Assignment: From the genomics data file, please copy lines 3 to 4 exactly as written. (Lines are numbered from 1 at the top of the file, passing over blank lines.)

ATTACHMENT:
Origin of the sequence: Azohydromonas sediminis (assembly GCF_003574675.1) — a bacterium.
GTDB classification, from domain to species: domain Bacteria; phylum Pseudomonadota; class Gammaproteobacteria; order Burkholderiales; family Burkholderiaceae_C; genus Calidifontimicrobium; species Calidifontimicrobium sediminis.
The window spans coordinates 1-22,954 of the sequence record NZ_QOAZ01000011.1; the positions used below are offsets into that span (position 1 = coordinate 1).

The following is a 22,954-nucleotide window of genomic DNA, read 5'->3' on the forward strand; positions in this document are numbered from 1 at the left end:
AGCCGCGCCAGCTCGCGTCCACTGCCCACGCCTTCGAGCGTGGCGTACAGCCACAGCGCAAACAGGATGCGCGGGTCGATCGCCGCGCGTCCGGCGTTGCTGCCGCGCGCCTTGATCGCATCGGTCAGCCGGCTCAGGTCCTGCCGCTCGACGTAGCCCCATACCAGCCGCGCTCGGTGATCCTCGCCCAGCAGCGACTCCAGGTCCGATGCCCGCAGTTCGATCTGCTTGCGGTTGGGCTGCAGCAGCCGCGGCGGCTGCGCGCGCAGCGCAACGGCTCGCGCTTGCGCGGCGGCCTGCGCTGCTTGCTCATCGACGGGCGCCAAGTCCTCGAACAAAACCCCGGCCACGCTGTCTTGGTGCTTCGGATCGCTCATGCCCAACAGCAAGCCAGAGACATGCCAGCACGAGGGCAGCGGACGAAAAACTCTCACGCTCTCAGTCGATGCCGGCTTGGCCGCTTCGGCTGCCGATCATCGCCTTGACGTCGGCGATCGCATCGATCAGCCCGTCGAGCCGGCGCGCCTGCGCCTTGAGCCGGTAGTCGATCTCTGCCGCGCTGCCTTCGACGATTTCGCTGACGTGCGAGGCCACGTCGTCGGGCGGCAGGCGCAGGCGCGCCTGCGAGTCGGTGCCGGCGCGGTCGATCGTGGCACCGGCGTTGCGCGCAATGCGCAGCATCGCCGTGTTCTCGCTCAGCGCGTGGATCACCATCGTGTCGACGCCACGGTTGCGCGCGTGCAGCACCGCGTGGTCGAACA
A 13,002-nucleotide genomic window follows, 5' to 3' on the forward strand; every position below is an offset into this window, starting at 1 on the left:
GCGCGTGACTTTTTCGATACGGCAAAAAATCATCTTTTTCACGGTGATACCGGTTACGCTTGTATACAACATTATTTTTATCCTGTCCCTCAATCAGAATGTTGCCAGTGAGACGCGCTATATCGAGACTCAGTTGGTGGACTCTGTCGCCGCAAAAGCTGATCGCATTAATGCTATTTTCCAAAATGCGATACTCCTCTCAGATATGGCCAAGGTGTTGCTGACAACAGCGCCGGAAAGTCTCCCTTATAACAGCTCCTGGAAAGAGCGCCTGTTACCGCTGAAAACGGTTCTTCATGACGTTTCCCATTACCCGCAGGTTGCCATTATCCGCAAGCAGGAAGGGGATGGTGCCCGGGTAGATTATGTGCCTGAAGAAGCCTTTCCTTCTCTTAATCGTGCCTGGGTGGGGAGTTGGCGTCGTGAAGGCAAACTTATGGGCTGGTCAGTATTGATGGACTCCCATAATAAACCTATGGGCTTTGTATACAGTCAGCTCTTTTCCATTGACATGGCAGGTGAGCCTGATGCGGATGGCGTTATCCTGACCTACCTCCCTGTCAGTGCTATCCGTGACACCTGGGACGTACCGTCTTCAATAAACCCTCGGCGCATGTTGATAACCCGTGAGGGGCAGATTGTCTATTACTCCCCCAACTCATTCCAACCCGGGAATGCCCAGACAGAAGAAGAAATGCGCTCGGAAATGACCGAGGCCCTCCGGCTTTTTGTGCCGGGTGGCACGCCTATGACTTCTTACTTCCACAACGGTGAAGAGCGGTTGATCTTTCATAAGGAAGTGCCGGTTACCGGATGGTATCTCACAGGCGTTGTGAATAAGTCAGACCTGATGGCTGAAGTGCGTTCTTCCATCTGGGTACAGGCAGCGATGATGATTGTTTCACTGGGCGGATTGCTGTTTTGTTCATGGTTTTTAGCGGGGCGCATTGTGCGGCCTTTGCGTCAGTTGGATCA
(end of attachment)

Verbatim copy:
The window spans coordinates 1-22,954 of the sequence record NZ_QOAZ01000011.1; the positions used below are offsets into that span (position 1 = coordinate 1).

The following is a 22,954-nucleotide window of genomic DNA, read 5'->3' on the forward strand; positions in this document are numbered from 1 at the left end: